Friday, February 20, 2009

Author Interview with Mark Mynheir

Welcome to author Mark Mynheir.

Can you give us a little bit of information about your publishing history?

Rolling Thunder was my first book; it released in 2005. From the Belly of the Dragon was my second. The Void was next.

The Night Watchman is my latest. It releases in May of 2009.

When in the process of writing your book did you begin to look for a publisher?

I had written a complete novel before I attempted to find a publisher. But to be fair, I knew nothing about the publishing business. I do think it’s good for the first-time author to have the book completed. That way the agent/publisher knows that you have the wherewithal to finish the book.

What has been the best part about being published?

Seeing my name on a book at Barnes and Noble has been pretty cool. But in truth, I enjoy the whole process. I like writing the stories, seeing them published, talking with readers and other writers. The publishing industry is a lot of fun. Sure beats my day job.

Will you share with us how you come up with ideas for your books?

Usually, I use personal and job-related experiences. It’s a mishmash. I take from many sources. Anything that I can think of to make the stories stronger.

Do you plan your stories first with an outline or does it come to you as write it?

I do a very vague outline and then jump into it. The story often changes as I’m moving along. I classify myself as a seat-of-the-pants writer.

What do you want readers to remember and carry with them after reading your book?

I hope to create characters that the readers think about long after the story has ended.

What are your dreams for your writing?

I’d love to quit chasing bad guys at some point (they’re getting faster as the years go by) and write and speak fulltime. But for now, I still have to split the careers.

What is the most valuable piece of advice you have been given/learned in your life as a writer?

Hone your craft. Everything else revolves around this.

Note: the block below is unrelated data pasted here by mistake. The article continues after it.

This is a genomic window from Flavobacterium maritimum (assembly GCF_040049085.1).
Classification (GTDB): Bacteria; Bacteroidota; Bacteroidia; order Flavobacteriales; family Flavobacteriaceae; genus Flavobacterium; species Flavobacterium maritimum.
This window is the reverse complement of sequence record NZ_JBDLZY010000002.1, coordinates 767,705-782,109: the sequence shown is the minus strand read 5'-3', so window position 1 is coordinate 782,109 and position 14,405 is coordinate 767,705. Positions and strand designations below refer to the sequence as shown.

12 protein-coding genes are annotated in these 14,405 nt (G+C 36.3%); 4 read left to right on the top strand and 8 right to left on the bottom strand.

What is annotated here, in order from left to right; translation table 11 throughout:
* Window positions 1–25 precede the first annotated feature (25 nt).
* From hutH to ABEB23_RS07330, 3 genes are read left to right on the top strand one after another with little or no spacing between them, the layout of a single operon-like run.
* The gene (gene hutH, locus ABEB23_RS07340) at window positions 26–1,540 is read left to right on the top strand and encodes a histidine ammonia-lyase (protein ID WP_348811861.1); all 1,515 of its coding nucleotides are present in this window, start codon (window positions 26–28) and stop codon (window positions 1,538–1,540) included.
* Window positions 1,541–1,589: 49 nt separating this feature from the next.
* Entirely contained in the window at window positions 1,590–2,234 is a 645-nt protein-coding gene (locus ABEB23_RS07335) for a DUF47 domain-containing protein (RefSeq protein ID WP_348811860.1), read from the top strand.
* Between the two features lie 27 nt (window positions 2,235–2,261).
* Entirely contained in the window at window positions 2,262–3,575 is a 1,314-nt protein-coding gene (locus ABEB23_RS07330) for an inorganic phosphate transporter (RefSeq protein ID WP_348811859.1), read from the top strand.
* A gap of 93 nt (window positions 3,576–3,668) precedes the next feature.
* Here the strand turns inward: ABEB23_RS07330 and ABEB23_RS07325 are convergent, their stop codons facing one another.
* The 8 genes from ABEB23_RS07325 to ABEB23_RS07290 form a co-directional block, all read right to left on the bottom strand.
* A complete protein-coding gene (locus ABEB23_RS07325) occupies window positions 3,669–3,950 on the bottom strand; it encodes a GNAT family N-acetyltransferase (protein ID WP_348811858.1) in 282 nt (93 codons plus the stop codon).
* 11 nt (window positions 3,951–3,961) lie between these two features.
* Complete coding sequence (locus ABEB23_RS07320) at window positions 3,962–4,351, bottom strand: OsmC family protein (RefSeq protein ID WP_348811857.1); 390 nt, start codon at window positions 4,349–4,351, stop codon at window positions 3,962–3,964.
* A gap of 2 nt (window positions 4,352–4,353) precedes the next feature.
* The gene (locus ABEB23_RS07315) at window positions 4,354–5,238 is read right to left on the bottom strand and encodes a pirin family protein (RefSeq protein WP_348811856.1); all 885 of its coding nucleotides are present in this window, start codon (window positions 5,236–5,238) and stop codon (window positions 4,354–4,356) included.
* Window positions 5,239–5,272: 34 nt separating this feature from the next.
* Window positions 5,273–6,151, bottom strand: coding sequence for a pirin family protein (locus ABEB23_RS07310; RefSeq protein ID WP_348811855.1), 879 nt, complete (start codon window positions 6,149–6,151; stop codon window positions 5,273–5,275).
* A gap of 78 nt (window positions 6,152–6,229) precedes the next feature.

What do you wish you had known when you first started out as a writer for publication?

I wish I’d have read a few more books on novel writing. I’ve had to play some catch up. There are a lot of subtleties and techniques to make stories stronger, particularly with regard to structure and point-of-view usage.

In publishing, I should have taken the time to talk with experienced authors about the business end and expectations. It would have saved me some unnecessary aggravation.

Has it been a bumpy ride to becoming a published author or has it been pretty well smooth sailing?

Quite bumpy. When I was growing up, the worst thing I could think of doing was writing. I loathed putting words to paper. I’m Dyslexic and the very reason (I believe) that God invented spell check. But soon after I became a Christian, I felt the Lord leading me to write. It didn’t make much sense to me and seemed impossible. I shared with my wife what I thought God was doing, and she encouraged me to go to school and learn the skills I needed to write.

So, it took about ten years of classes, writing, and more classes. I met my agent at a writer’s conference. He shopped my first novel, which got some good reviews but didn’t sell. Then I wrote the proposal for Rolling Thunder, my first published novel. He sent it out. I expected it to take six months or so before I heard anything. But about a week later, I got an e-mail from Multnomah, asking if I would be interested in writing a series. I had to wake my wife up to read the e-mail, just to make sure I wasn’t losing my mind.

To say the least, I got kind of weepy when I held my first book. But don’t tell anyone.

For this particular book, how long did it take from the time you signed the contract to its release?

I started with a three-book contract, but it was upgraded to a five-book contract after the release of Rolling Thunder. So The Night Watchman is the fourth book of the contract.

Do you have an agent and, if so, would you mind sharing who he/is is? If not, have you ever had an agent or do you even feel it’s necessary to have one?

Chip MacGregor is my agent and a fantastic one at that. (I hope he reads this.) In today’s publishing world, a good agent is a must. The agent does a lot more than just secure the contracts. A good agent helps develop your career and writing as well.

If money was no object, what would be the first thing you would invest in to promote your book?

I think radio and TV are the best options. Oprah would be good.

How important do you think self-promotion is and in what ways have you been promoting your book offline and online?

Self-promotion can be huge. But each author has to determine what he/she can reasonably accomplish. I have a very limited amount of time for self-promotion, so I’m very selective about what I take on.

Where can readers find a copy of your book?

Family Christian Bookstores

Barnes and Noble

Lifeway Stores

And anywhere Christian books are sold.

Please visit me at my website:

Thank you for having me.

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